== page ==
The most endangered marine mammal is the vaquita (Phocoena sinus). The vaquita is a small porpoise species found in the Gulf of California, Mexico. It is considered the most endangered marine mammal in the world, with a critically low population. As of the latest estimates, there are believed to be fewer than 10 individuals remaining in the wild.

The decline of the vaquita population is primarily attributed to accidental entanglement in fishing nets, particularly gillnets used to catch another critically endangered species, the totoaba fish. Conservation organizations and the Mexican government have implemented various measures to protect the remaining vaquitas, including fishing bans, increased enforcement, and efforts to develop alternative fishing methods.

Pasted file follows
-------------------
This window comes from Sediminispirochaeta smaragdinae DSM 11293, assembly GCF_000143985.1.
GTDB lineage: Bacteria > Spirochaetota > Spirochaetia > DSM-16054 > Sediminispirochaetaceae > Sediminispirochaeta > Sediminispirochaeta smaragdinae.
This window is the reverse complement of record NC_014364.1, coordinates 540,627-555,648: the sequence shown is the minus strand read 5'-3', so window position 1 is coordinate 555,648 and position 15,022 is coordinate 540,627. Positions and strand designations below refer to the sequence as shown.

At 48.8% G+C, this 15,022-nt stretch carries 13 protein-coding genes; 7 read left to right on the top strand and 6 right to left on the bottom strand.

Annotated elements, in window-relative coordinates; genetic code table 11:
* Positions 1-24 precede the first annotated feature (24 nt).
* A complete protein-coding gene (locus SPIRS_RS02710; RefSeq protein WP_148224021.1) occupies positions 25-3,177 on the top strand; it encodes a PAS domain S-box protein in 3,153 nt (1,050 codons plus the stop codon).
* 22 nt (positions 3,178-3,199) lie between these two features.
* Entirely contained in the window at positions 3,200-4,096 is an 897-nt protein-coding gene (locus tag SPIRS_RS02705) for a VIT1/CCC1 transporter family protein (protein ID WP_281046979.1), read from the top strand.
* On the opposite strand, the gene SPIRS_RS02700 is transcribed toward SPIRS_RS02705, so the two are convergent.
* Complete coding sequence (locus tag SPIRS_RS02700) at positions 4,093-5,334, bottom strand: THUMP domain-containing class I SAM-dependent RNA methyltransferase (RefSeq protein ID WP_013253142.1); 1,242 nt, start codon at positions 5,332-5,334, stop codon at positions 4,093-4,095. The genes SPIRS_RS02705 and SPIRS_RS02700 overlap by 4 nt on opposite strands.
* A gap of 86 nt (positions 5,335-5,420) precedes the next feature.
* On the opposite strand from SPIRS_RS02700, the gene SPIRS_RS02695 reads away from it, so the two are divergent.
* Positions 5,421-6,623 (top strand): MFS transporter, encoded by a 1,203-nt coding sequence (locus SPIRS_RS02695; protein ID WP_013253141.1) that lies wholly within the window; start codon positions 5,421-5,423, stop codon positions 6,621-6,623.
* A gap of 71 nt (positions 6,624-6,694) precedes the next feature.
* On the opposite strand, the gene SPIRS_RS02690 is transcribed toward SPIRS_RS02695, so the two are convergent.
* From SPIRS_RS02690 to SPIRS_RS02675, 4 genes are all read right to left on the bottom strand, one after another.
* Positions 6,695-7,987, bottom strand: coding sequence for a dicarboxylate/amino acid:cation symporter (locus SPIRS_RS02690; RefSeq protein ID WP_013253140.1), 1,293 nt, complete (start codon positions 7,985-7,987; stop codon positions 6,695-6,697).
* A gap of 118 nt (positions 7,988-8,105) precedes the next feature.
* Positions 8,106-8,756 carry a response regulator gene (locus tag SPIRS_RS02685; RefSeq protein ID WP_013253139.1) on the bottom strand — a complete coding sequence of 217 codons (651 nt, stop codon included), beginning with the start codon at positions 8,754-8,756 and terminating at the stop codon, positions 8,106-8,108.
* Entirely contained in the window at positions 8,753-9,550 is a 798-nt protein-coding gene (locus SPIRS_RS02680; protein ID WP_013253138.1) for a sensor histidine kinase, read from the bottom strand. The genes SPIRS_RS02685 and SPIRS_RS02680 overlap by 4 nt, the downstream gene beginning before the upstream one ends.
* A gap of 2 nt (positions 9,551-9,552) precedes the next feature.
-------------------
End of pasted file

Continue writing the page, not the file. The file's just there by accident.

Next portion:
The plight of the vaquita highlights the urgent need for conservation efforts to protect marine mammal species and their habitats. It serves as a stark reminder of the impact of human activities on vulnerable marine ecosystems.


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